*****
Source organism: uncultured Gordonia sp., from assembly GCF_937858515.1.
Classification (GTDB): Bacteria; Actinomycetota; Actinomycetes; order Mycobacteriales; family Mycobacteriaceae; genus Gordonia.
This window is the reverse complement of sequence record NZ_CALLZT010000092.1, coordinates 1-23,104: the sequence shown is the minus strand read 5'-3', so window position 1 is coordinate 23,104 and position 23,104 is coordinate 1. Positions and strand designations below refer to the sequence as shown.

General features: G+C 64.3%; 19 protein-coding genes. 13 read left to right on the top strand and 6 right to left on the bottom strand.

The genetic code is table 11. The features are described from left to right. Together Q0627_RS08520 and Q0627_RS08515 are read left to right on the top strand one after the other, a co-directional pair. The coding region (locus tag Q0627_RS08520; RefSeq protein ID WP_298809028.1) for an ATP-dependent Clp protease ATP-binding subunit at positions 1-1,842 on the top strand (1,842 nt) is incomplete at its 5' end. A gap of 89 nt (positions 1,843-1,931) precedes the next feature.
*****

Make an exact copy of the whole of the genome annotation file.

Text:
Source organism: uncultured Gordonia sp., from assembly GCF_937858515.1.
Classification (GTDB): Bacteria; Actinomycetota; Actinomycetes; order Mycobacteriales; family Mycobacteriaceae; genus Gordonia.
This window is the reverse complement of sequence record NZ_CALLZT010000092.1, coordinates 1-23,104: the sequence shown is the minus strand read 5'-3', so window position 1 is coordinate 23,104 and position 23,104 is coordinate 1. Positions and strand designations below refer to the sequence as shown.

General features: G+C 64.3%; 19 protein-coding genes. 13 read left to right on the top strand and 6 right to left on the bottom strand.

The genetic code is table 11. The features are described from left to right. Together Q0627_RS08520 and Q0627_RS08515 are read left to right on the top strand one after the other, a co-directional pair. The coding region (locus tag Q0627_RS08520; RefSeq protein ID WP_298809028.1) for an ATP-dependent Clp protease ATP-binding subunit at positions 1-1,842 on the top strand (1,842 nt) is incomplete at its 5' end. A gap of 89 nt (positions 1,843-1,931) precedes the next feature.